Louis Proyect: The Unrepentant Marxist

April 3, 2009

The contradictions of Bat Ayin

Filed under: Fascism,zionism — louisproyect @ 5:21 pm

Bat Ayin’s hippie fascists

Yesterday a Palestinian youth penetrated the Bat Ayin settlement in the West Bank and killed a 13 year old boy and wounded another 7 year old boy with an axe. Ofer Gamliel, the father of the wounded 7-year-old, is serving a 15-year prison term for planting a bomb outside a Palestinian girls’ school in Jerusalem in 2002 to go off at the busiest time of the morning. But, according to the N.Y. Times, there was no evidence that the attack on the boy was retaliatory.

Bat Ayin figured heavily in a PBS documentary on ultra-Zionists that can be watched online. Go to the PBS website and view the segment titled “A Plot that Shocked All Israel” for the facts on Ofer Gamliel’s terrorist plot that involved other members of what might be reasonably called a fascist Jewish sect.

Bat Ayin propaganda film

One thing that the PBS documentary does not get into is the “new age” character of Bat Ayin, something the N.Y. Times alluded to in its May 19, 2002 report on the bombing plot:

Most of the six detained so far come from Bat Ayin, a cluster of 13 trailer homes near Hebron that has attracted people known here as the “New Age” religious, a mix of newly observant Jews, Lubavitchers, and Bratslav Hasidim, followers of a rabbi who preached joy in Ukraine 200 years ago. Strict rules require men to grow beards, women to wear modest dress; in contrast to many settlements where menial labor is done by Arabs, there are no non-Jewish workers.

Indeed, the Bat Ayin sect’s religious ideology is referred to as Chavakuk, an acronym that stands for Chabad, Breslov, Carlebach and Kook. The aforementioned Carlebach is none other than Shlomo Carlebach, a Hasidic rabbi who launched a congregation on the Upper West Side of Manhattan that challenged conventional Jewish ideas about spirituality and ethics. He was a folk-singer who would energize his services with traditional Hasidic songs mixed with spontaneous recitations of religious fables. On a website devoted to the memory of Shlomo Carlebach, you can find the following quote:

After the Six Days War, I was one of the first people to walk into the Old City of Jerusalem. I walked up to every Arab, our cousins, and kissed them. I went to the top politicians in Israel and said, “We want to live in peace with the Arabs. As much as we need an army to make war, we need an army to make peace. Give me five thousand free plane tickets to bring holy hipp’lach [hippies] from San Francisco to here. We’ll go to every Arab house in the country. We’ll bring them flowers and tell them that we want to be brothers with them.

Needless to say, the Bat Ayin settlers are not that interested in peace but they certainly do embrace some values that resonate eerily with the 1960s counter-culture. The website for the school Midreshet B’erot Bat Ayin (midreshet is the Hebrew equivalent of the Arabic madrassa) reveals an affinity for “Green” values:

Recycling is part of the basic Jewish way of Tikkun Olam – (Betterment of the World) through the way we live. By recycling, we elevate even the “lowest” materials by reconnecting them to a purposeful role in the cycle. This connects the sparks of holiness and purpose in each thing that we work with to its higher capacity.

Composting is a form of recycling, in which kitchen scraps and yard waste are turned into a rich earthy fertilizer over the course of several months. This is accomplished by making a pile, alternating layers of food scraps and yard waste with thin layers of earth, finished compost, or manure. Any kind of plant material can be composted. The finished product looks like dark brown earth and is rich in nutrients essential to healthy plant growth.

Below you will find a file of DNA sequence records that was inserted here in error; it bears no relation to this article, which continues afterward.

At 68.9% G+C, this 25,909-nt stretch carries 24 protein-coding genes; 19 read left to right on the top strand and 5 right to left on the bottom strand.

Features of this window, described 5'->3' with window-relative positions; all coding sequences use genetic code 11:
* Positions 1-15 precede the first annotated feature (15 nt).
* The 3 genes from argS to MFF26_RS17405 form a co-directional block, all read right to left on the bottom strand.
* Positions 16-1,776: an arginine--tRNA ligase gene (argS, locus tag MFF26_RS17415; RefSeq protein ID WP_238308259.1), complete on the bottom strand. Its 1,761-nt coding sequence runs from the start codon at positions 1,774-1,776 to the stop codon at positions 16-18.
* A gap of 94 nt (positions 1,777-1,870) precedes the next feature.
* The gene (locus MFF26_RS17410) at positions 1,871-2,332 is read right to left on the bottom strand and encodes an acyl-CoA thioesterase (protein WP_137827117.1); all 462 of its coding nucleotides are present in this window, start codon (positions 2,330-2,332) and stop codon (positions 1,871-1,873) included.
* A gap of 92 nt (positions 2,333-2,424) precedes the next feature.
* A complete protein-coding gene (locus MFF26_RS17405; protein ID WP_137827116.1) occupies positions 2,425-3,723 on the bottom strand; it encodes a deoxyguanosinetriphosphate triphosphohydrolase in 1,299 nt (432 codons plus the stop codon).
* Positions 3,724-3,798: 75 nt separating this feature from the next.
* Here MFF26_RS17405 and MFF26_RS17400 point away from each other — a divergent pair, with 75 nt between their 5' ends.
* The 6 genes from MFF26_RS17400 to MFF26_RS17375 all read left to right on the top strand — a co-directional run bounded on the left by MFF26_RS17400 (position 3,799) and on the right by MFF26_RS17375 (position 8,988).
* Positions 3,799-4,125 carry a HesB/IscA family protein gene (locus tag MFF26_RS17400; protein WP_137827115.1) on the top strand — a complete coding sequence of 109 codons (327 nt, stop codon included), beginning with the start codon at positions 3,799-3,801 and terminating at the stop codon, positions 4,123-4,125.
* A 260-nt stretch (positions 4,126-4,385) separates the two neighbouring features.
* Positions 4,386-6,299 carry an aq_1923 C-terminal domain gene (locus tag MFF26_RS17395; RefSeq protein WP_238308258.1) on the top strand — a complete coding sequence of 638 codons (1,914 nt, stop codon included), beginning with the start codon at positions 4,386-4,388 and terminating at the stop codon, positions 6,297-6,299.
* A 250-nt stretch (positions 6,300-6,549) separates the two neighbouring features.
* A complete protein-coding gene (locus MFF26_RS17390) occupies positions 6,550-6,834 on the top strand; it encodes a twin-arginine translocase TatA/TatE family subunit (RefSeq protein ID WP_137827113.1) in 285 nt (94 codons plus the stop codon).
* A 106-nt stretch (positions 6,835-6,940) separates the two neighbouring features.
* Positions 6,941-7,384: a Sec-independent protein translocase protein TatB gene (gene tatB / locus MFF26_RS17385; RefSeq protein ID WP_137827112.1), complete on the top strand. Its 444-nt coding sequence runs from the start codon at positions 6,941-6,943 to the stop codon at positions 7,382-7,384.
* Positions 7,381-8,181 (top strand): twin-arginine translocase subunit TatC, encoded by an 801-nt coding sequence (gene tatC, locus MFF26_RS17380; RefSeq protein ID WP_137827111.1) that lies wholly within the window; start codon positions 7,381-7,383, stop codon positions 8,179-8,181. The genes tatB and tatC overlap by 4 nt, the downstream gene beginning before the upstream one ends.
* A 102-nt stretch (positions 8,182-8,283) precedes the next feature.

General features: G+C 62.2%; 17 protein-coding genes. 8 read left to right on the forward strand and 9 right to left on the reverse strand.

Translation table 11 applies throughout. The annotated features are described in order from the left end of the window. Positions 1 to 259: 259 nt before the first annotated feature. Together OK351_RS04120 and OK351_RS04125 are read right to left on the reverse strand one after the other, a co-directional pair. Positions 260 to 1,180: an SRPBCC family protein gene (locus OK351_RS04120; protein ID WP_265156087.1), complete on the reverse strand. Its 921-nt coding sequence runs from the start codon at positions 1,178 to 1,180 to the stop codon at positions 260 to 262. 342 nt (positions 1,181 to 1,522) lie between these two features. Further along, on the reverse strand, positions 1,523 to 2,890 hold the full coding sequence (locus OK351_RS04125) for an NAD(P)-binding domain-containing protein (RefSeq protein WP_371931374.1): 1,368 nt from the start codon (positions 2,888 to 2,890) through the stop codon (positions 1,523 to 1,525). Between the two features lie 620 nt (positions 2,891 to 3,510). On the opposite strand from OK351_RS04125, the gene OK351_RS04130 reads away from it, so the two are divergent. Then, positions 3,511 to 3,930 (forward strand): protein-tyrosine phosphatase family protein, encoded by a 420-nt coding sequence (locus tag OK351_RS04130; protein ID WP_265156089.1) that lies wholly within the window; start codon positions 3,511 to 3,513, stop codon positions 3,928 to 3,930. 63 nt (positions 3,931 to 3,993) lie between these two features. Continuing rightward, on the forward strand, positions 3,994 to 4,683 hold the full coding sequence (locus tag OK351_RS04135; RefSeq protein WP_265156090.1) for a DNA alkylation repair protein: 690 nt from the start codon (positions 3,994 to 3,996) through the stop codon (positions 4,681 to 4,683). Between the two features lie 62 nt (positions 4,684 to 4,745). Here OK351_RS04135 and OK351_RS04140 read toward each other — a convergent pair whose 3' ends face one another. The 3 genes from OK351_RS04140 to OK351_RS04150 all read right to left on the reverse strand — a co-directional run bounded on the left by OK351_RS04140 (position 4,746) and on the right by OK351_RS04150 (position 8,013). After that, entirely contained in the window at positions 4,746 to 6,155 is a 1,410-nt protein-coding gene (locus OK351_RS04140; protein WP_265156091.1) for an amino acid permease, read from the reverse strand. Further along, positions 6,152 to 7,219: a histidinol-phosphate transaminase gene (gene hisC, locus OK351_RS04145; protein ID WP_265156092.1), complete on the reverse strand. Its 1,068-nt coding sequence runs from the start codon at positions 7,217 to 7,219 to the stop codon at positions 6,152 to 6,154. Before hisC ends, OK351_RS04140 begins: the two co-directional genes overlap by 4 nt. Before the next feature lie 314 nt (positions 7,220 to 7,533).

Now I have never given much credence to the idea that the Nazis were heavily into environmentalism, but this stuff really makes me stop dead in my tracks.

They are also into yoga apparently, but worry about whether they are acting as infidels if they adopt the One-Legged King Pigeon position. One adherent posted an inquiry to the midreshet authorities after the fashion of a good Shi’ite asking an ayatollah about whether masturbation is permitted by the Quran:

To Whom It May Concern; I am wondering about one of the items on your course description. You list something called Meditative Movement, which you describe as “Yoga and Kabbalah.” I am informed that various positions and movements in yoga are signs of obesiance to various Eastern deities. This being the case, how can it be permitted to perform yoga? Please advise me on this matter.

They reply to her thusly:

Rabbi Mordechai Goldstein Shelita: Dear Chana Bracha, Hi, I’m a secretary at Diaspora Yeshiva and I was the one who sent the reply to your e-mail about Yoga. I asked Rebbetzin Goldstein and she gave me a Hebrew quote which I sent as an attachment. Since you haven’t gotten it the second time around, I’ll try transliterating that part in English. The Rebbetzin said, “Chachmah BaGoyim Tamin, Aval Torah Al Tamin.” the goyim know the human body. The main thing is your kavanah (intention). Our intention is purely physical; health, breathing and exercising every limb. Yoga is widely used for this purpose and has been for many years.”. I want you to know that she consulted with her husband, Rav Mordechai Goldstein, the Rosh Yeshiva after she received your message, just to confirm that this was correct. Sincerely, Feigy Ellenbogen

For those who are unfamiliar with Yiddish or Hebrew lingo, the term goyim refers to non-Jews but in a derogatory fashion. In my household growing up, I used to hear my father say things like “the goyim like to drink too much.” Hearing such things and being forced to go to Hebrew school steeled my resolve to break from this suffocating religion the first chance I got. With the zealots at Bat Ayin, the term encapsulates their attitude toward the outside world and functions more or less as the term untermenschen did in Nazi Germany.